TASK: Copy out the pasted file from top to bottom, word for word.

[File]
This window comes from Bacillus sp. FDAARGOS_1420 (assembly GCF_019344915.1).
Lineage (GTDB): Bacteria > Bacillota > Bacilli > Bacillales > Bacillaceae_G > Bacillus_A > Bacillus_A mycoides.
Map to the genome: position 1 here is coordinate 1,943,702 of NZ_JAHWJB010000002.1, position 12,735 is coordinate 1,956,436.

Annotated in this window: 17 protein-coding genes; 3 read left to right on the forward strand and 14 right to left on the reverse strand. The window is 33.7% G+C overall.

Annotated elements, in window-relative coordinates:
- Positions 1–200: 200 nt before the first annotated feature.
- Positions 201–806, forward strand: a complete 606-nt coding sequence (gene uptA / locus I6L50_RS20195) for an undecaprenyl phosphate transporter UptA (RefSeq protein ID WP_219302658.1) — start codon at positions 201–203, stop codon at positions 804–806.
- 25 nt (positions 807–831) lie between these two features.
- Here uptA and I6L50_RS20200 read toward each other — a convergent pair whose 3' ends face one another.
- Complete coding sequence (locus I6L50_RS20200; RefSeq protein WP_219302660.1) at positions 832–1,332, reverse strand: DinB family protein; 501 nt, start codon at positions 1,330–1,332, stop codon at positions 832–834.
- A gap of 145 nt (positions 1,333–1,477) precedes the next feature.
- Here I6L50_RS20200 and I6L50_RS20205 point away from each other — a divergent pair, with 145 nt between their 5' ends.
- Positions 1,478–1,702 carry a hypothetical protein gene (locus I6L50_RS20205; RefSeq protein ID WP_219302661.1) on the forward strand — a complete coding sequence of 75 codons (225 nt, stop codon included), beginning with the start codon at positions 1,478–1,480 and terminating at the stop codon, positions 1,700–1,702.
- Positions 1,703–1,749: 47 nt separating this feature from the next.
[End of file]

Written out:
This window comes from Bacillus sp. FDAARGOS_1420 (assembly GCF_019344915.1).
Lineage (GTDB): Bacteria > Bacillota > Bacilli > Bacillales > Bacillaceae_G > Bacillus_A > Bacillus_A mycoides.
Map to the genome: position 1 here is coordinate 1,943,702 of NZ_JAHWJB010000002.1, position 12,735 is coordinate 1,956,436.

Annotated in this window: 17 protein-coding genes; 3 read left to right on the forward strand and 14 right to left on the reverse strand. The window is 33.7% G+C overall.

Annotated elements, in window-relative coordinates:
- Positions 1–200: 200 nt before the first annotated feature.
- Positions 201–806, forward strand: a complete 606-nt coding sequence (gene uptA / locus I6L50_RS20195) for an undecaprenyl phosphate transporter UptA (RefSeq protein ID WP_219302658.1) — start codon at positions 201–203, stop codon at positions 804–806.
- 25 nt (positions 807–831) lie between these two features.
- Here uptA and I6L50_RS20200 read toward each other — a convergent pair whose 3' ends face one another.
- Complete coding sequence (locus I6L50_RS20200; RefSeq protein WP_219302660.1) at positions 832–1,332, reverse strand: DinB family protein; 501 nt, start codon at positions 1,330–1,332, stop codon at positions 832–834.
- A gap of 145 nt (positions 1,333–1,477) precedes the next feature.
- Here I6L50_RS20200 and I6L50_RS20205 point away from each other — a divergent pair, with 145 nt between their 5' ends.
- Positions 1,478–1,702 carry a hypothetical protein gene (locus I6L50_RS20205; RefSeq protein ID WP_219302661.1) on the forward strand — a complete coding sequence of 75 codons (225 nt, stop codon included), beginning with the start codon at positions 1,478–1,480 and terminating at the stop codon, positions 1,700–1,702.
- Positions 1,703–1,749: 47 nt separating this feature from the next.